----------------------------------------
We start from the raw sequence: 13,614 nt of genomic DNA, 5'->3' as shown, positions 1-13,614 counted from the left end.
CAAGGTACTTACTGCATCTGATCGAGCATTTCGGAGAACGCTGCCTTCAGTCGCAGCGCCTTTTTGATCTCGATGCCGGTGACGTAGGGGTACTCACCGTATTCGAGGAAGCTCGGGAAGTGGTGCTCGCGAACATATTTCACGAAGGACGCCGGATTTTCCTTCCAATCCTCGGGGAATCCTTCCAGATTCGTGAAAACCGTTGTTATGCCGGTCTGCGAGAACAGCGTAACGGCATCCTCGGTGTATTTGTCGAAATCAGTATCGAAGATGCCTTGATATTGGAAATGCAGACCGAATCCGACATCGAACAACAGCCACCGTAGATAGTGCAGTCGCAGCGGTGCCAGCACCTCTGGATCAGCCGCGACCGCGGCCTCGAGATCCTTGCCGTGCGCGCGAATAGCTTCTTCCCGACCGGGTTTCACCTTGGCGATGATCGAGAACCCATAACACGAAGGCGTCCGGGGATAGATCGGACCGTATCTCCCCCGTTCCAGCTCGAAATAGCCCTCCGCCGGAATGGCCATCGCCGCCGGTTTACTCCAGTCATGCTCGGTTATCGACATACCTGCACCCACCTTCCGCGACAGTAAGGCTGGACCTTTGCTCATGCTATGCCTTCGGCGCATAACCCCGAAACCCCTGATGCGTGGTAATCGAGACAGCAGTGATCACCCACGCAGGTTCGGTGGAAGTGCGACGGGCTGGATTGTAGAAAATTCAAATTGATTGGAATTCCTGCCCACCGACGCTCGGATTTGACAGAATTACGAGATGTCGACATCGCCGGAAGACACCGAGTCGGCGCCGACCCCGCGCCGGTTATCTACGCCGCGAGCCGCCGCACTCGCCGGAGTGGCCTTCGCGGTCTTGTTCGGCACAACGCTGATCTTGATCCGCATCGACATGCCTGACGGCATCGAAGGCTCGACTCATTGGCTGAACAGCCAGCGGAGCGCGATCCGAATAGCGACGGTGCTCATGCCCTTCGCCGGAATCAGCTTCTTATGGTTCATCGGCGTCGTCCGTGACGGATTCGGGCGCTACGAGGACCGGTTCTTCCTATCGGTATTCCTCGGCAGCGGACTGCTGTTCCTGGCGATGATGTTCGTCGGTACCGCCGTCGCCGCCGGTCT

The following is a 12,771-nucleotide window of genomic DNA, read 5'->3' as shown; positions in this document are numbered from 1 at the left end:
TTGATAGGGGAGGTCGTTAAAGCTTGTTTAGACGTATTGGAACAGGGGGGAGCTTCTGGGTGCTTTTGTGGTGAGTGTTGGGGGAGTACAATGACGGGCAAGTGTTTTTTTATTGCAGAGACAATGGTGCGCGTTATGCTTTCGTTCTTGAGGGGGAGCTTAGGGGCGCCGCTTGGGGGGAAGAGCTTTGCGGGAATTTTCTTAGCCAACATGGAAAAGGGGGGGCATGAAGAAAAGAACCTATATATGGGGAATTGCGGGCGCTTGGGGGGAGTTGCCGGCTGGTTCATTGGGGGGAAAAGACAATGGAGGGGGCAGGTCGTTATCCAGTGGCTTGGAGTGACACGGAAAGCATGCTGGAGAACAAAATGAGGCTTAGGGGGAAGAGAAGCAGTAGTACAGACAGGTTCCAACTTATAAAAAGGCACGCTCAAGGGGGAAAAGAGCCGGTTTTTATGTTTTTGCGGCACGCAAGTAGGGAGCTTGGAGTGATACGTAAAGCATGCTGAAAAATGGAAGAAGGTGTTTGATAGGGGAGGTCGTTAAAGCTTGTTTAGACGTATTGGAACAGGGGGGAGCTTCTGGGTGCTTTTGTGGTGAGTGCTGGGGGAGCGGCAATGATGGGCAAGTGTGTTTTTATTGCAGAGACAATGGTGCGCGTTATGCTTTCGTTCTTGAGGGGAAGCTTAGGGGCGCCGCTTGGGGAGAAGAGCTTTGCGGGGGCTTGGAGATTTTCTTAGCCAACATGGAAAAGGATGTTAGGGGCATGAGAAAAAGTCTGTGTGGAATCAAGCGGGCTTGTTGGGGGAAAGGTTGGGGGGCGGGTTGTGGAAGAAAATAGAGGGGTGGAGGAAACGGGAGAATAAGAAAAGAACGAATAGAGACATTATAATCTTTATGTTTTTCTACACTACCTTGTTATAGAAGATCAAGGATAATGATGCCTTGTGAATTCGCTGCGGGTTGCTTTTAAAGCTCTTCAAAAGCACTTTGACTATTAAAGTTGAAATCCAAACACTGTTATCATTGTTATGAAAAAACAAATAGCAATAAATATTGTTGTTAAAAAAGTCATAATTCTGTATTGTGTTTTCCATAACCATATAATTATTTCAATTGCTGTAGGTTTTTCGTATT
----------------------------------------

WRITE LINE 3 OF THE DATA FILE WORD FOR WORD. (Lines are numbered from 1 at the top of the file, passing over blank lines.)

The following is a 12,771-nucleotide window of genomic DNA, read 5'->3' as shown; positions in this document are numbered from 1 at the left end: